Colleen Williams, RN, MS, knows it takes more than a lecture to educate children about the dangers of smoking, alcohol and drugs.
After flunking out of high school and battling issues that included substance abuse and depression, Williams eventually turned her life around and vowed to use her nursing background and firsthand experience to inform youth about risky behaviors involving drugs, alcohol and tobacco.
Twenty years after flunking out of high school, Williams, of Mount Vernon, Wash., graduated with a bachelor’s degree in nursing in 1991, and went on to obtain her master’s degree in community health administration and health promotion. She worked as a psychiatric nurse for many years and often found herself empathizing with adolescent patients who were struggling with addiction problems.
“I started smoking in fifth grade and was diagnosed with emphysema as an adult,” Williams said. “Looking back, I wish I had been aware of the long-term health consequences.”
In 2000, Williams met Kathy Ketchum, RN, a Washington nurse known as “The Organ Lady” because of the informative anti-smoking programs she taught in local schools. A former smoker, Ketchum presented programs that went far beyond discussing the dangers of tobacco by bringing in organs of nonsmokers as well as those ravaged by years of tobacco addiction.
Because Ketchum’s program primarily was offered in Snohomish County, Williams decided to expand upon the concept and to take the program to schools on a statewide basis and beyond. In 2002, Williams joined with Rebecca Rose, a registered respiratory therapist at Providence Regional Medical Center in Everett, Wash., to found the nonprofit, Choice and Consequence. Using scientific facts, a healthy dose of humor and donor organs — which seem to speak volumes — Williams has offered school programs to more than 200,000 children in Montana, Oregon and Washington.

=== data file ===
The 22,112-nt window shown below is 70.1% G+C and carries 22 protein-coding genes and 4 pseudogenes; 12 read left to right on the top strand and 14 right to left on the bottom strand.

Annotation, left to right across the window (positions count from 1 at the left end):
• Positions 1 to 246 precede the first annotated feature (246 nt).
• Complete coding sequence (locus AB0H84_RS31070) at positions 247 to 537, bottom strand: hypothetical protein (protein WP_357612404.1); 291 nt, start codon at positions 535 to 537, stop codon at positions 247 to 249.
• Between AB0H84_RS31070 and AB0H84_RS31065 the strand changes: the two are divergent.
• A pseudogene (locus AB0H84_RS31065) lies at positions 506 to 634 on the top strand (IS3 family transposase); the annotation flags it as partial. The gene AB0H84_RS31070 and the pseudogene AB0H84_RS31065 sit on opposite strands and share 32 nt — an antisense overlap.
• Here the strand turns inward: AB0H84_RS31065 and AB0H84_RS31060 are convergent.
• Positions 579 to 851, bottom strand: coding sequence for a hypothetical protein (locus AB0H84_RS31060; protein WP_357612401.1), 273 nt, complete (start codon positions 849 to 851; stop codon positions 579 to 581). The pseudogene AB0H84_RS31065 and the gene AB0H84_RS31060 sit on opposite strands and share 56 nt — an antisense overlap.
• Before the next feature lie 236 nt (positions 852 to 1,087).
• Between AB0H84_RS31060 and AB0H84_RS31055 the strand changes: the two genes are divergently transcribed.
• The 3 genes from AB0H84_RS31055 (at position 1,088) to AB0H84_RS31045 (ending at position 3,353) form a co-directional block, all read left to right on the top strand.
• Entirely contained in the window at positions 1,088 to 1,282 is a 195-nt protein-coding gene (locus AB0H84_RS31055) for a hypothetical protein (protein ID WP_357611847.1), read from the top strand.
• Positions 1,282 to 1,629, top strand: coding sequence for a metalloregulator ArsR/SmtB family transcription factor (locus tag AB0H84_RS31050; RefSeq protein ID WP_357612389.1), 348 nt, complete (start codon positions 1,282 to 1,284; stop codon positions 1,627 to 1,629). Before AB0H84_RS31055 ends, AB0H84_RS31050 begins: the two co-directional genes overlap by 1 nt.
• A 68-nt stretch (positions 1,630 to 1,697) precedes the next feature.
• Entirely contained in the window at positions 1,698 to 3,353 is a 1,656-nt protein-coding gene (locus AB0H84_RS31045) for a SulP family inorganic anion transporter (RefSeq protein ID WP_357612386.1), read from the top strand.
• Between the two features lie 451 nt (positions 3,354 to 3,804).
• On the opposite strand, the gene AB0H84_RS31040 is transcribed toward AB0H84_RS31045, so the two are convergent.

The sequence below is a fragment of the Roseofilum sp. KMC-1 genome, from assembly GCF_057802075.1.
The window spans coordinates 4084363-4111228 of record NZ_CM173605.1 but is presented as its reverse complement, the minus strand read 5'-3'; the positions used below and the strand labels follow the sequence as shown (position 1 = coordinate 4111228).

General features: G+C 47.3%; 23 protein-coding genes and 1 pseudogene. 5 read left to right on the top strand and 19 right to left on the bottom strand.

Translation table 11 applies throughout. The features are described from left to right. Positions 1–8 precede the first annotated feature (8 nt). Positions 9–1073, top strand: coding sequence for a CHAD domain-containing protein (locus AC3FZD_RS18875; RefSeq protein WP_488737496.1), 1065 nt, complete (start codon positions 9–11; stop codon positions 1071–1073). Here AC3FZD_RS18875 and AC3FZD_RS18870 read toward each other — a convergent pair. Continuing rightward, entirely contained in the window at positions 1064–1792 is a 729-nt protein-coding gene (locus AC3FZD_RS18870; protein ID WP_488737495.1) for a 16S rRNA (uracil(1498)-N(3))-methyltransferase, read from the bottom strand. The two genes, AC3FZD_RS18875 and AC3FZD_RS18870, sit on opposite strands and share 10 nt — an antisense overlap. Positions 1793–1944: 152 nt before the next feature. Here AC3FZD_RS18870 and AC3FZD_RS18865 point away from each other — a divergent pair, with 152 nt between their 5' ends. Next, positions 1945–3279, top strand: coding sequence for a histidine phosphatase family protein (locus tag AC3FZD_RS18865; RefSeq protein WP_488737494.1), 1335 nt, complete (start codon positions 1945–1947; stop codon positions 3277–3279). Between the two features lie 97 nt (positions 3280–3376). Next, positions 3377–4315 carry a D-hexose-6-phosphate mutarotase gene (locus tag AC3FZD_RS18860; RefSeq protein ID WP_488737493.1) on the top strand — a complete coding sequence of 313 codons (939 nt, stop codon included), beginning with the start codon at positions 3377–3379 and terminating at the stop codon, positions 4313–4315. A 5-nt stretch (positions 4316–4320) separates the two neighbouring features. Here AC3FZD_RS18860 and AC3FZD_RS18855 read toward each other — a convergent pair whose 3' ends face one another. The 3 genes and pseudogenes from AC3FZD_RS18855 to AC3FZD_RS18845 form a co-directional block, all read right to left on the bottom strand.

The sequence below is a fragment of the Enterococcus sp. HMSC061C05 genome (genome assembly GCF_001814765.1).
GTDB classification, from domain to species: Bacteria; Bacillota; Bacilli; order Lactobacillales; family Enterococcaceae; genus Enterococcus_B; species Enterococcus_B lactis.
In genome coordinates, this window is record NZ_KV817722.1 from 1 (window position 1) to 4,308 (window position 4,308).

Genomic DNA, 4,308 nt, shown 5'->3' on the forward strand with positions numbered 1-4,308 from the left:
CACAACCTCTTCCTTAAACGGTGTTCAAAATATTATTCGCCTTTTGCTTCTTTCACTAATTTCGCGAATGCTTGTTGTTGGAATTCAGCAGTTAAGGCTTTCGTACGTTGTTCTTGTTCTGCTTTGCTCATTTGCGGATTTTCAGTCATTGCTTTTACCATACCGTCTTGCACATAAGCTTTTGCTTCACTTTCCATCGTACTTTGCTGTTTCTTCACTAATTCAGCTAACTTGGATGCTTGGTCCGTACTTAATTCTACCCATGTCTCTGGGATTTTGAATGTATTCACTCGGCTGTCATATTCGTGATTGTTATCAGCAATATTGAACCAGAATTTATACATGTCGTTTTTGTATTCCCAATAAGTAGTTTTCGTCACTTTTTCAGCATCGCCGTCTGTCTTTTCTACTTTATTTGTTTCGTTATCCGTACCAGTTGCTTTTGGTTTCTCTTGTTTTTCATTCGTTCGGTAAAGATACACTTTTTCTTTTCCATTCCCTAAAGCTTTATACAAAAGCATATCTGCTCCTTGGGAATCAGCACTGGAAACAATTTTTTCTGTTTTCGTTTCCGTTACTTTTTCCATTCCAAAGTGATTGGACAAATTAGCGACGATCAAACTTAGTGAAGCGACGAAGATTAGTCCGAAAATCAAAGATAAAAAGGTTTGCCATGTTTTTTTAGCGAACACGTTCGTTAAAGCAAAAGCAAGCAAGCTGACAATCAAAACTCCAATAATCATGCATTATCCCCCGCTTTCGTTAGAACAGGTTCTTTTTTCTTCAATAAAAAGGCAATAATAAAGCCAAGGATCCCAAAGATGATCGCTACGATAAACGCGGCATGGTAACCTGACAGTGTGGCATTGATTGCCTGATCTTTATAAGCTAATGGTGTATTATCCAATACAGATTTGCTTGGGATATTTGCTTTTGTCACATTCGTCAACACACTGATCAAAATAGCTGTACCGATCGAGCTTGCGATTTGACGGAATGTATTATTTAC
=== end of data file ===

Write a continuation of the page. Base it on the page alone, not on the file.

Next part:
“I also discuss bullying, and racism with the children in a nonthreatening manner,” Williams said. “I strive to make the presentations real and understandable without coming across as if I’m preaching to the students.”
Williams, 58, offers the program to students in K-12 and tailors the program materials to make them age-appropriate.
Grades K-3 are taught an introductory “Body Buddy” course on how the body works and how to keep their body, mind and spirit healthy, while grades 4-12 are offered “The Real Inside Story,” a program that promotes healthy lifestyles and also features organs including lungs from a cigarette and marijuana smoker, the liver from an alcoholic, a heart damaged by anabolic steroid abuse and human arteries clogged with cholesterol.
While Rose and Ketchum left Choice & Consequence in 2005 and 2010 respectively, to work on other organ programs, Williams now goes by the title of “Organ Lady” and has continued to teach the program while completing her psychiatric mental health nurse practitioner program at the University of Washington. With the help of her mother, Marylou Hoidal, 81, who serves as her assistant, Williams offered her program to more than 40 schools last year.
“I want students to know that even if they have a rough childhood, they can still make positive choices, and get help in turning their lives around,” Williams said.
More program information: www.choiceandconsequence.org.